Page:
Sunday, May 22, 2011

Incentives vs Creativity

In a TED talk, Daniel Pink says that on creative tasks direct incentives, e.g. "the faster you solve the problem, the more money you get", make people perform worse, not better.

On one hand, we know, since Stanford psychologist Robert B.Zajonc's experiments on cockroaches, rats, chickens, and humans, that pressure and incentives improve a creature's performance on standard tasks. Cockroaches ran faster in familiar mazes when compete with other cockroaches; chickens peck faster at food when other chickens are around, etc. When the problem is unfamiliar, for example, a cockroach is given a new maze, the mere presence of other cockroaches increases the time the cockroach needs to solve the maze. To summarize, pressure brings out standard responses, usually, based on training and/or experience.

On the other hand, complete freedom of action doesn't necessarily brings creative results. Though Pink cites Google's 20% free time rule - it's often said that googlers are free to spend 20% of their work time on whatever they want - there's very little evidence that the rule works. My contacts within and around the company say that, due to lack of results, the program has been either completely scrapped or significantly reduced in scope. Besides, we all, even the creative types, face deadlines - there are papers to be written, inventions to be made, business deals signed, etc. Often, it's easy to mistake abundance of procrastination for lack of creativity.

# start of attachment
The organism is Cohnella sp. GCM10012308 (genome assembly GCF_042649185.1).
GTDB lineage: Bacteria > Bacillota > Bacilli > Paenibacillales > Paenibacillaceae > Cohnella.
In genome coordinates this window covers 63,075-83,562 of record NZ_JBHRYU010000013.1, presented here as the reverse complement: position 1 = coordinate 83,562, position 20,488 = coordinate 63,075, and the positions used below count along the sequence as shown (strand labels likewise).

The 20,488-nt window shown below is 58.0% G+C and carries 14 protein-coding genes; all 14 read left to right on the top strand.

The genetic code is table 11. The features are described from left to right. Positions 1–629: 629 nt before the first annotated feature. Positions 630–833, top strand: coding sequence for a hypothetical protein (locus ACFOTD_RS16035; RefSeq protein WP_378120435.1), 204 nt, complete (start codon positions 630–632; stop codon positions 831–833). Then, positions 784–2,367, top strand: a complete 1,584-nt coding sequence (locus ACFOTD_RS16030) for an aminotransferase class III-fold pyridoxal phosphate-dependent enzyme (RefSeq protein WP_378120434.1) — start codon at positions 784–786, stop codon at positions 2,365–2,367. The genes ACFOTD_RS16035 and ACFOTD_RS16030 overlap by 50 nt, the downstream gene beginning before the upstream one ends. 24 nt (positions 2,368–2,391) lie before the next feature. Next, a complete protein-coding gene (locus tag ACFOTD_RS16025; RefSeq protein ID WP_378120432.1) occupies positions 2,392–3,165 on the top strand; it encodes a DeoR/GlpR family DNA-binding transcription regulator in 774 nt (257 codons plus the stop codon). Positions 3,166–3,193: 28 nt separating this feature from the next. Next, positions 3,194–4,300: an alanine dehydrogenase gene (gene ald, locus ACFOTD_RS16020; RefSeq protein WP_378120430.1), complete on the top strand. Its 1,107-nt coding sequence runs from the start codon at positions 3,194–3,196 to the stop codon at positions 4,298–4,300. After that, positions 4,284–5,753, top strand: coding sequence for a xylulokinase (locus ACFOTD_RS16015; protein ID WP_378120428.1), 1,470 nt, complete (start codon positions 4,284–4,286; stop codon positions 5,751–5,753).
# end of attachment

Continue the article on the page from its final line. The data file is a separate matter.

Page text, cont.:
Thus, we have a "creativity" dilemma:
- pro: We should use incentives and deadlines because they make people work harder to deliver on their tasks
- contra: W should not use incentives and deadlines because they bring up standard non-creative solutions.

Though I don't have a full solution to this problem, I believe at its crux lies the confusion between creativity and spontaneity. To me, there's seems to be an implicit assumption that creativity cannot be taught. Bot nobody really knows what creativity is. [Some, like psychologists R.E.Nisbett and M.Csikszentmihalyi, even say that creativity as a human trait does not exit at all.] Therefore, to solve the dilemma we have to question the "can't-be-taught" assumption", especially, in the area of technological creativity and problem-solving. In my personal experience, I was taught to be an inventor, and I either taught or helped other people to learn how to solve problems creatively. Some of it was spontaneous, but most of the time we relied on methods rather than luck.

tags: creativity, course, book, youtube, psychology

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